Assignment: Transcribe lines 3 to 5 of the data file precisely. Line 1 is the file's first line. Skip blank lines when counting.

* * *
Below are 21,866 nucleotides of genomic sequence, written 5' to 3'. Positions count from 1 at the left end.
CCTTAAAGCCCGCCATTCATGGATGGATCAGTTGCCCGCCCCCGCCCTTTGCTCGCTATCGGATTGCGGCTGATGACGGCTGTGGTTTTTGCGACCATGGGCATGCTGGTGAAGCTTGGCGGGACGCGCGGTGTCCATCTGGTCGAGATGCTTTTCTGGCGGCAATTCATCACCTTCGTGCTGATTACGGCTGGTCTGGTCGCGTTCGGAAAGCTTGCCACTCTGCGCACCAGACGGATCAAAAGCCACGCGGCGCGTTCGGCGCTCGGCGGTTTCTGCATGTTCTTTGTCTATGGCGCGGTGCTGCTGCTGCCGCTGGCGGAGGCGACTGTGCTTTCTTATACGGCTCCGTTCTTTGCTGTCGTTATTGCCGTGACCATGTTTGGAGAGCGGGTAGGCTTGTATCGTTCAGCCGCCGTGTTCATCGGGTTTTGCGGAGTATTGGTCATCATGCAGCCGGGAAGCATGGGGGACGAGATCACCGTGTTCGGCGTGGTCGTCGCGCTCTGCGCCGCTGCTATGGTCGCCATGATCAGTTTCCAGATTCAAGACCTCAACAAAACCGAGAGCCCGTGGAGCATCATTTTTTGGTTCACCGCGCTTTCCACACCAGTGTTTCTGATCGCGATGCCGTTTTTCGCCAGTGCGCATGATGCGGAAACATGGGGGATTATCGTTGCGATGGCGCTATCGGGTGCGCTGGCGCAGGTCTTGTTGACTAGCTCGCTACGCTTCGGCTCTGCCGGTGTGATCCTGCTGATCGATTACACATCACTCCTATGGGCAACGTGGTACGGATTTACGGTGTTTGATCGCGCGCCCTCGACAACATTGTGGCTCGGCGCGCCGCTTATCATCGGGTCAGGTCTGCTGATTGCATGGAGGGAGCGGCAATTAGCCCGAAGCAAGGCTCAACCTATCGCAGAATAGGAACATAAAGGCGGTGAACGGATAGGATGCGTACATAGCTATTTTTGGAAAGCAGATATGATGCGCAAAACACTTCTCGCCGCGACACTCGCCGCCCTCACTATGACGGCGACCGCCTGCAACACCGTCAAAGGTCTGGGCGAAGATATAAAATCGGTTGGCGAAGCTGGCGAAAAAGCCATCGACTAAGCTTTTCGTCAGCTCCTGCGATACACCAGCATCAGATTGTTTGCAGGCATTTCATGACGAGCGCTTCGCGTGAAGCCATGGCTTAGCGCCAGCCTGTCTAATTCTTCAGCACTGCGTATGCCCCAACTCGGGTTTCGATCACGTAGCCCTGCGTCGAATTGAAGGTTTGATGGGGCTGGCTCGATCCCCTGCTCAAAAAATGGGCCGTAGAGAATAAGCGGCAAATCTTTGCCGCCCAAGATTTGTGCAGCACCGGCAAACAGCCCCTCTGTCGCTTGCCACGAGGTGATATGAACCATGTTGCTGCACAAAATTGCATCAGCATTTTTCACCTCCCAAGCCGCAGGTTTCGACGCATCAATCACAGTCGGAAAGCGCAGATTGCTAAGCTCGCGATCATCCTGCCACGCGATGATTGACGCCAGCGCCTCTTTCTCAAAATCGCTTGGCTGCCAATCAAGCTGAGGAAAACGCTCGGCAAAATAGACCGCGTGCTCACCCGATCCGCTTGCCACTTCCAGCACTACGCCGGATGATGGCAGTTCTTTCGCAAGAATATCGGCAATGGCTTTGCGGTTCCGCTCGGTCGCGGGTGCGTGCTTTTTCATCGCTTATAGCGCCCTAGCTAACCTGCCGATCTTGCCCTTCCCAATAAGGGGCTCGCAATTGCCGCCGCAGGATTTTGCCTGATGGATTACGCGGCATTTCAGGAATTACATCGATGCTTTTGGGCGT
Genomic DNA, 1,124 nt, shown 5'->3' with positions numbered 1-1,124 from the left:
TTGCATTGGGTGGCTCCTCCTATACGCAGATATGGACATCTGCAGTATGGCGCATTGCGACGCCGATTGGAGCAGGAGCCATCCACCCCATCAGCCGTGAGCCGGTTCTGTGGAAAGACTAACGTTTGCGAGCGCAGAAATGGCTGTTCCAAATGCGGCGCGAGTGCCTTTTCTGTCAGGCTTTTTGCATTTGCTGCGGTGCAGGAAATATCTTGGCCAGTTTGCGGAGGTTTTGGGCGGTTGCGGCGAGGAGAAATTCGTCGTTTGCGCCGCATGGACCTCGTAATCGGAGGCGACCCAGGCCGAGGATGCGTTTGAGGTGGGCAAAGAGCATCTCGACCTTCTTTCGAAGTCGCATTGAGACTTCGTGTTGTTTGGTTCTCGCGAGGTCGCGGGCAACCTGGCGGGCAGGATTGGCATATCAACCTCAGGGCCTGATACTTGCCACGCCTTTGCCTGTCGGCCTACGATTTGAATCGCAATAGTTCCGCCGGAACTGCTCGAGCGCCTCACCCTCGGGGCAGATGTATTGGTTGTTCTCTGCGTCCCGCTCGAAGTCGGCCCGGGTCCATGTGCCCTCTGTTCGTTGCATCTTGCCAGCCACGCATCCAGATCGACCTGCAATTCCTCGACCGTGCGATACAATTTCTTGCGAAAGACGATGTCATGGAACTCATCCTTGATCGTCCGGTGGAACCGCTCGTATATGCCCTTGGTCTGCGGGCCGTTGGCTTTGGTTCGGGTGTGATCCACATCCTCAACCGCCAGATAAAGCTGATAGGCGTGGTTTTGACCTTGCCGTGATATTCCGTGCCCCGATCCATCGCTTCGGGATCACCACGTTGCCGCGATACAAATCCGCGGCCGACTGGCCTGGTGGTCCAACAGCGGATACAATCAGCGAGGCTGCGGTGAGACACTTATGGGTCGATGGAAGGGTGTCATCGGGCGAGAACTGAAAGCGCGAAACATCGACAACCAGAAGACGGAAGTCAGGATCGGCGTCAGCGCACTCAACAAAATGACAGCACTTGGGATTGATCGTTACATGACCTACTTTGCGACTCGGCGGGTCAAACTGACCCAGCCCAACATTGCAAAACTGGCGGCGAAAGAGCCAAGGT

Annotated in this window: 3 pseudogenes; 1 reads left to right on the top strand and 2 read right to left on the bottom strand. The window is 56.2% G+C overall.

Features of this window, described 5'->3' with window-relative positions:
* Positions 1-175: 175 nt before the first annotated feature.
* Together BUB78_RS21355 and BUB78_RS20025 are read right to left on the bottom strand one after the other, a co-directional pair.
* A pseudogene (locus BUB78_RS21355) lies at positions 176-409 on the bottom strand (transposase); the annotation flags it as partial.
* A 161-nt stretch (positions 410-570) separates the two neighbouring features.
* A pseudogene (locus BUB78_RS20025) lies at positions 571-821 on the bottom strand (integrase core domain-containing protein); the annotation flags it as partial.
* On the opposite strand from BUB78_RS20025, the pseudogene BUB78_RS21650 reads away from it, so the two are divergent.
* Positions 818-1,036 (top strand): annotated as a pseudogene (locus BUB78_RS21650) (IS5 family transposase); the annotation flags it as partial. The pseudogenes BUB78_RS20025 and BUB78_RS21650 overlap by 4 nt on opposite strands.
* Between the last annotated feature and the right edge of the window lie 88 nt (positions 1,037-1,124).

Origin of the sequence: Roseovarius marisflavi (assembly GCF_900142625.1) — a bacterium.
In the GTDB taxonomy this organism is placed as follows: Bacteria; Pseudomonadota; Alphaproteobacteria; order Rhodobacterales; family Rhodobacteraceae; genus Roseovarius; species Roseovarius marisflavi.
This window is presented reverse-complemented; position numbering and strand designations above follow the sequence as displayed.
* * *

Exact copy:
Genomic DNA, 1,124 nt, shown 5'->3' with positions numbered 1-1,124 from the left:
TTGCATTGGGTGGCTCCTCCTATACGCAGATATGGACATCTGCAGTATGGCGCATTGCGACGCCGATTGGAGCAGGAGCCATCCACCCCATCAGCCGTGAGCCGGTTCTGTGGAAAGACTAACGTTTGCGAGCGCAGAAATGGCTGTTCCAAATGCGGCGCGAGTGCCTTTTCTGTCAGGCTTTTTGCATTTGCTGCGGTGCAGGAAATATCTTGGCCAGTTTGCGGAGGTTTTGGGCGGTTGCGGCGAGGAGAAATTCGTCGTTTGCGCCGCATGGACCTCGTAATCGGAGGCGACCCAGGCCGAGGATGCGTTTGAGGTGGGCAAAGAGCATCTCGACCTTCTTTCGAAGTCGCATTGAGACTTCGTGTTGTTTGGTTCTCGCGAGGTCGCGGGCAACCTGGCGGGCAGGATTGGCATATCAACCTCAGGGCCTGATACTTGCCACGCCTTTGCCTGTCGGCCTACGATTTGAATCGCAATAGTTCCGCCGGAACTGCTCGAGCGCCTCACCCTCGGGGCAGATGTATTGGTTGTTCTCTGCGTCCCGCTCGAAGTCGGCCCGGGTCCATGTGCCCTCTGTTCGTTGCATCTTGCCAGCCACGCATCCAGATCGACCTGCAATTCCTCGACCGTGCGATACAATTTCTTGCGAAAGACGATGTCATGGAACTCATCCTTGATCGTCCGGTGGAACCGCTCGTATATGCCCTTGGTCTGCGGGCCGTTGGCTTTGGTTCGGGTGTGATCCACATCCTCAACCGCCAGATAAAGCTGATAGGCGTGGTTTTGACCTTGCCGTGATATTCCGTGCCCCGATCCATCGCTTCGGGATCACCACGTTGCCGCGATACAAATCCGCGGCCGACTGGCCTGGTGGTCCAACAGCGGATACAATCAGCGAGGCTGCGGTGAGACACTTATGGGTCGATGGAAGGGTGTCATCGGGCGAGAACTGAAAGCGCGAAACATCGACAACCAGAAGACGGAAGTCAGGATCGGCGTCAGCGCACTCAACAAAATGACAGCACTTGGGATTGATCGTTACATGACCTACTTTGCGACTCGGCGGGTCAAACTGACCCAGCCCAACATTGCAAAACTGGCGGCGAAAGAGCCAAGGT

Annotated in this window: 3 pseudogenes; 1 reads left to right on the top strand and 2 read right to left on the bottom strand. The window is 56.2% G+C overall.